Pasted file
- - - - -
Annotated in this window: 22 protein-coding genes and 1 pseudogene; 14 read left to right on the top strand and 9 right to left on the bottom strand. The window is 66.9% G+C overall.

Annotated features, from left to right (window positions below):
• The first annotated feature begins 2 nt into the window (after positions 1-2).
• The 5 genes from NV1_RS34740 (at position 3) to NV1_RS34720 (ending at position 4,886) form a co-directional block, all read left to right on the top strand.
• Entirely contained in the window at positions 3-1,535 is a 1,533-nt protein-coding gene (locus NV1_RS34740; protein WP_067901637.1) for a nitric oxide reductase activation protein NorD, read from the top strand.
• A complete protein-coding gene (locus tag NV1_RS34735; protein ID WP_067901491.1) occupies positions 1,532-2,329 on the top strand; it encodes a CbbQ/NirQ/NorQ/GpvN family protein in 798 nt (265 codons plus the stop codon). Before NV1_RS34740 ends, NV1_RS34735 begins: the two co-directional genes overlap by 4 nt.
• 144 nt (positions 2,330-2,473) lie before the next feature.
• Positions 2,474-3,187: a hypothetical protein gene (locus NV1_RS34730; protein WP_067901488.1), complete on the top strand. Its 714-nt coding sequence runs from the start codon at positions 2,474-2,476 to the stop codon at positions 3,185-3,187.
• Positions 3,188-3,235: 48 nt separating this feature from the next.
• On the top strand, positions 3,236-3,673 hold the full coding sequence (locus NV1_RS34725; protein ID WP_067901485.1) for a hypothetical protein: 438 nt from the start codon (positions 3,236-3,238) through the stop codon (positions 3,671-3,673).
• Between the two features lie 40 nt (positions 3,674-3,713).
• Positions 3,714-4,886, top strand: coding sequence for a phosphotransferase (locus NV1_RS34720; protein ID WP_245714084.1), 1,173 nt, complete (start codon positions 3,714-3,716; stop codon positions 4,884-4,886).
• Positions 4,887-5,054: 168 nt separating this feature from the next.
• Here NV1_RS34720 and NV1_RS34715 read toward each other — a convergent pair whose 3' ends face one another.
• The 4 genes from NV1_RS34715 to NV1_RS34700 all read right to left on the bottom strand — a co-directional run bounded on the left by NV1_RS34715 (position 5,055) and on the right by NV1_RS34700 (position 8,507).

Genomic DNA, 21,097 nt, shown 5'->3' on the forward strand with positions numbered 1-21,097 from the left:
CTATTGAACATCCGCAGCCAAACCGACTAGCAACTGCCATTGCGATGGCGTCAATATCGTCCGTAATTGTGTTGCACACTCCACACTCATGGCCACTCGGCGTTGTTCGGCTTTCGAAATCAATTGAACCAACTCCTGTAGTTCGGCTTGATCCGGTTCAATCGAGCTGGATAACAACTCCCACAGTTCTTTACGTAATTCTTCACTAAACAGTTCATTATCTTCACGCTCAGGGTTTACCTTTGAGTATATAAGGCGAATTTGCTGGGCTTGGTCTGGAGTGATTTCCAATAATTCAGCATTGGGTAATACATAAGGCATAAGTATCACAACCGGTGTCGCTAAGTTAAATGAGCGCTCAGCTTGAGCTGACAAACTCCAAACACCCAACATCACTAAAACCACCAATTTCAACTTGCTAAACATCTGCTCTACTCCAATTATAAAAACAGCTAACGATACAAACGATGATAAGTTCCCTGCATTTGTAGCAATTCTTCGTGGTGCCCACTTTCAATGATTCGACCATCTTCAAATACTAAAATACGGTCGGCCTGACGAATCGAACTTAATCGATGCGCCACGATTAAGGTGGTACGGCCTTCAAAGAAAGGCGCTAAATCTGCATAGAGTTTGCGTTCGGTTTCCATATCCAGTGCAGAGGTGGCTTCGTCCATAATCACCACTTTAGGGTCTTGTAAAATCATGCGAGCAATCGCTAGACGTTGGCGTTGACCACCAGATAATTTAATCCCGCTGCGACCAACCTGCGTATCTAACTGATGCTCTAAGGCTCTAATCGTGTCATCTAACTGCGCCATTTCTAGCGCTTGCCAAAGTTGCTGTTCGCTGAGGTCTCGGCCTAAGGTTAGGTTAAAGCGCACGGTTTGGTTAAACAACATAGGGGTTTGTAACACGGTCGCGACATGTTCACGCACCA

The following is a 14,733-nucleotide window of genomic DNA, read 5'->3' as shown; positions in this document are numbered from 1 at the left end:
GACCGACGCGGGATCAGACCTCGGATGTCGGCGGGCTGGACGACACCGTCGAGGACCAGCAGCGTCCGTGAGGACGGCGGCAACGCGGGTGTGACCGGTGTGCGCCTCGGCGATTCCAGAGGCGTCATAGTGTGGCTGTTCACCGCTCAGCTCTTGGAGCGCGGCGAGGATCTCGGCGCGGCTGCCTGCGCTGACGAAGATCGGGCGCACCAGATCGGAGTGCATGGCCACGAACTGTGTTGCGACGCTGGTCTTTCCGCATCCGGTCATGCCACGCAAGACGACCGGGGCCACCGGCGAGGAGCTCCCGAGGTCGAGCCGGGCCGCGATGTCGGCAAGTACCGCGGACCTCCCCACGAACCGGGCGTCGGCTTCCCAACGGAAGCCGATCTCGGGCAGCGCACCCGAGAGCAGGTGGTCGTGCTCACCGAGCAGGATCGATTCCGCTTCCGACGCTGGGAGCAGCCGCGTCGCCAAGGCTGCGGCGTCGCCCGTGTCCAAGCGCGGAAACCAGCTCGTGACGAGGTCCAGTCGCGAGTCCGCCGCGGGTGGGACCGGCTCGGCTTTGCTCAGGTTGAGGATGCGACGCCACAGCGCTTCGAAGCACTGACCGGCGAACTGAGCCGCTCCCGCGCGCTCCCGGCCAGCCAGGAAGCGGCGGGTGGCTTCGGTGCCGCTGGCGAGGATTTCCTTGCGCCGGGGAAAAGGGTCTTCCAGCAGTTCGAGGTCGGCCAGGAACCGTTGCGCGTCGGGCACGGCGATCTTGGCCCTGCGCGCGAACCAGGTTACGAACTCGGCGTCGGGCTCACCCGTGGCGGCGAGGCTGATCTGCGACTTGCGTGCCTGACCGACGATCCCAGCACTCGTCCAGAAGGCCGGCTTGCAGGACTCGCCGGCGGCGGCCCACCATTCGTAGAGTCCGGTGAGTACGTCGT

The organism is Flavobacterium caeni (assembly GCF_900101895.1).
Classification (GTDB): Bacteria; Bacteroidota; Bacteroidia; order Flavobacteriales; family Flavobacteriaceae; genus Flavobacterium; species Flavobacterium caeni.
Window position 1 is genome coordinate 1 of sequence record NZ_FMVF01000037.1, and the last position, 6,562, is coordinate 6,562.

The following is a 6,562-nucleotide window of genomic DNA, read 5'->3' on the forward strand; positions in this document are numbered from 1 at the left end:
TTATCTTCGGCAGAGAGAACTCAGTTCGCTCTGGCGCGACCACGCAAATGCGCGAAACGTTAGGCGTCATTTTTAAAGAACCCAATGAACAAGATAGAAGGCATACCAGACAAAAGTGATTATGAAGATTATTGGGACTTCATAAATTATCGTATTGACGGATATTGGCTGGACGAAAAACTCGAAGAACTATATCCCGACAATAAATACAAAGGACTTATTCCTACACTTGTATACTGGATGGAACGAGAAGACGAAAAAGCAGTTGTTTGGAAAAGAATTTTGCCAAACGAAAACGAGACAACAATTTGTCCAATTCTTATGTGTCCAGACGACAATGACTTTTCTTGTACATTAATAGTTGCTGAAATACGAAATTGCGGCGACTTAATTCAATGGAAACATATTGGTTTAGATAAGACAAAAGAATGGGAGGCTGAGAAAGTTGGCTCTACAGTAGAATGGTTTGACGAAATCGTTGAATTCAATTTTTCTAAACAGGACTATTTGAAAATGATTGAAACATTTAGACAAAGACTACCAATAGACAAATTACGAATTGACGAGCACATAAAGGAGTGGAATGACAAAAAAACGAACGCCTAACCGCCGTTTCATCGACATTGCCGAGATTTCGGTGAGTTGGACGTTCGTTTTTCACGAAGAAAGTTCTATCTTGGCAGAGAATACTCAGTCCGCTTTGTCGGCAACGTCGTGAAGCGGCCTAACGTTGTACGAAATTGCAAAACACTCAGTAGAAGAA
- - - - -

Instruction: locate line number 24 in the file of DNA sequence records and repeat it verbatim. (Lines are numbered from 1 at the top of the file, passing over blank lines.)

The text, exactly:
TTATCTTCGGCAGAGAGAACTCAGTTCGCTCTGGCGCGACCACGCAAATGCGCGAAACGTTAGGCGTCATTTTTAAAGAACCCAATGAACAAGATAGAAGGCATACCAGACAAAAGTGATTATGAAGATTATTGGGACTTCATAAATTATCGTATTGACGGATATTGGCTGGACGAAAAACTCGAAGAACTATATCCCGACAATAAATACAAAGGACTTATTCCTACACTTGTATACTGGATGGAACGAGAAGACGAAAAAGCAGTTGTTTGGAAAAGAATTTTGCCAAACGAAAACGAGACAACAATTTGTCCAATTCTTATGTGTCCAGACGACAATGACTTTTCTTGTACATTAATAGTTGCTGAAATACGAAATTGCGGCGACTTAATTCAATGGAAACATATTGGTTTAGATAAGACAAAAGAATGGGAGGCTGAGAAAGTTGGCTCTACAGTAGAATGGTTTGACGAAATCGTTGAATTCAATTTTTCTAAACAGGACTATTTGAAAATGATTGAAACATTTAGACAAAGACTACCAATAGACAAATTACGAATTGACGAGCACATAAAGGAGTGGAATGACAAAAAAACGAACGCCTAACCGCCGTTTCATCGACATTGCCGAGATTTCGGTGAGTTGGACGTTCGTTTTTCACGAAGAAAGTTCTATCTTGGCAGAGAATACTCAGTCCGCTTTGTCGGCAACGTCGTGAAGCGGCCTAACGTTGTACGAAATTGCAAAACACTCAGTAGAAGAA